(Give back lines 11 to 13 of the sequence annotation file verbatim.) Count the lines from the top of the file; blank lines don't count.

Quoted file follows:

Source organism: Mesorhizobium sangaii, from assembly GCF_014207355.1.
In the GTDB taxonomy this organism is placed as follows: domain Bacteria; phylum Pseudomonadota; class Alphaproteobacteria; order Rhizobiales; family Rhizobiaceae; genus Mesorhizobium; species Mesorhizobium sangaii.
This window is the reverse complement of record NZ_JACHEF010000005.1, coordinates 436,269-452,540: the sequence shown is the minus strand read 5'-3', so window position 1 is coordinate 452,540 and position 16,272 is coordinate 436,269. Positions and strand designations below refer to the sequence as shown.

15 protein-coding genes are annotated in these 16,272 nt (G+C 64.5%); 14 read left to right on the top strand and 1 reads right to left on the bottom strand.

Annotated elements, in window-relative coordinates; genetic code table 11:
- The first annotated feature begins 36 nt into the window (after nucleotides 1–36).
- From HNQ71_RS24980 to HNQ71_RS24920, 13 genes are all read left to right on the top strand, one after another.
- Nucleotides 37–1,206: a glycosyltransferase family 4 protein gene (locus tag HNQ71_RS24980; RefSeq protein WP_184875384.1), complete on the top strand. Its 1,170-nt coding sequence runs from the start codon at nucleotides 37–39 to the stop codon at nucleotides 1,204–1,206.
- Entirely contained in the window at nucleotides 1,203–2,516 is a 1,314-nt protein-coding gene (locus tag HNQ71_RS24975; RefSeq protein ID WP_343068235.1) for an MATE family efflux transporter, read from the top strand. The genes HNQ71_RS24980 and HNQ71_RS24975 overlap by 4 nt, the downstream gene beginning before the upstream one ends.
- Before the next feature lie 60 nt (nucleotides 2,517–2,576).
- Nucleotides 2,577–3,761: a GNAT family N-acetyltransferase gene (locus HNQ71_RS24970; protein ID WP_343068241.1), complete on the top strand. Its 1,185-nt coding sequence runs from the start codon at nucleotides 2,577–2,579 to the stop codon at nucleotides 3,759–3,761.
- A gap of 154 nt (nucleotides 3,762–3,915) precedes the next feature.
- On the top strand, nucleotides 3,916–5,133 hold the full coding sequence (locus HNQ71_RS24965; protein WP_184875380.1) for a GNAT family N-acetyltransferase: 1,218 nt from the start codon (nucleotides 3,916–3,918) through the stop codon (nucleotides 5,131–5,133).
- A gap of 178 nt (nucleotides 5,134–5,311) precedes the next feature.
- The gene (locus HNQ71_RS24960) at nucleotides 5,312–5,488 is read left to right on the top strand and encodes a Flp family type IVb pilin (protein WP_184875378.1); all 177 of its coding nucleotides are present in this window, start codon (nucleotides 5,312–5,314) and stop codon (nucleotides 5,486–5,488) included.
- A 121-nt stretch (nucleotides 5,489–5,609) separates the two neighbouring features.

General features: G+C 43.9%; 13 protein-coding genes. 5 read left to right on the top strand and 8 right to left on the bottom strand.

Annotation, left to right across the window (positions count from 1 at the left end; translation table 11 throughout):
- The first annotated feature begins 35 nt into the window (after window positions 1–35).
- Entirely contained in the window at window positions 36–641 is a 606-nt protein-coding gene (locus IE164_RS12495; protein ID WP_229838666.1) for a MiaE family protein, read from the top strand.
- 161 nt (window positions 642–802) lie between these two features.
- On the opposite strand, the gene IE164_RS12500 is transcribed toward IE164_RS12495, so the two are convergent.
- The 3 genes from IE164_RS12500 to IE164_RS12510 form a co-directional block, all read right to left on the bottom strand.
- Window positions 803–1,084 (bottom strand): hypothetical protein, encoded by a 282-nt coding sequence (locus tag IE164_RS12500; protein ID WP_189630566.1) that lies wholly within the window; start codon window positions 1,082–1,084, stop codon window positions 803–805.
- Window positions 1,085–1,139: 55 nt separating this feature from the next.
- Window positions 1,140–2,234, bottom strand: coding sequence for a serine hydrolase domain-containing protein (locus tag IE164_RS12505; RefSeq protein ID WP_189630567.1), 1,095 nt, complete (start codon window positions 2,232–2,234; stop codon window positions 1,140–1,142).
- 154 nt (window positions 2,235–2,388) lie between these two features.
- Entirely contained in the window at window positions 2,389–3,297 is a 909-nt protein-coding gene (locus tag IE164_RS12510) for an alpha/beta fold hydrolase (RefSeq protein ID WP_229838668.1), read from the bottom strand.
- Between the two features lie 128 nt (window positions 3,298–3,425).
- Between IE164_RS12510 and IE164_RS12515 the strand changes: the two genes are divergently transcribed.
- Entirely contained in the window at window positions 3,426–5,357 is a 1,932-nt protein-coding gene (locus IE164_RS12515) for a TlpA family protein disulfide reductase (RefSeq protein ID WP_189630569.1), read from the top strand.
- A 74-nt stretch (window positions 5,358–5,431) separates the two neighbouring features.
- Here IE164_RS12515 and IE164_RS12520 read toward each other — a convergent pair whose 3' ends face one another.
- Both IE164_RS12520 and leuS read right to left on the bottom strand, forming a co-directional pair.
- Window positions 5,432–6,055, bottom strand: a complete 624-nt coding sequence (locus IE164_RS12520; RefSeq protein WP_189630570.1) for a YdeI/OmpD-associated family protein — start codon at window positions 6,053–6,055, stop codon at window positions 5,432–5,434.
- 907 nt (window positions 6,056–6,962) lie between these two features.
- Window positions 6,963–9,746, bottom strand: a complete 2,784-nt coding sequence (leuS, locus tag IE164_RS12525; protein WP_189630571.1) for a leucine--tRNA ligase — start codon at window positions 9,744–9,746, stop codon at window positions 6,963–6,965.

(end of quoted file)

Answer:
- Nucleotides 2,577–3,761: a GNAT family N-acetyltransferase gene (locus HNQ71_RS24970; protein ID WP_343068241.1), complete on the top strand. Its 1,185-nt coding sequence runs from the start codon at nucleotides 2,577–2,579 to the stop codon at nucleotides 3,759–3,761.
- A gap of 154 nt (nucleotides 3,762–3,915) precedes the next feature.
- On the top strand, nucleotides 3,916–5,133 hold the full coding sequence (locus HNQ71_RS24965; protein WP_184875380.1) for a GNAT family N-acetyltransferase: 1,218 nt from the start codon (nucleotides 3,916–3,918) through the stop codon (nucleotides 5,131–5,133).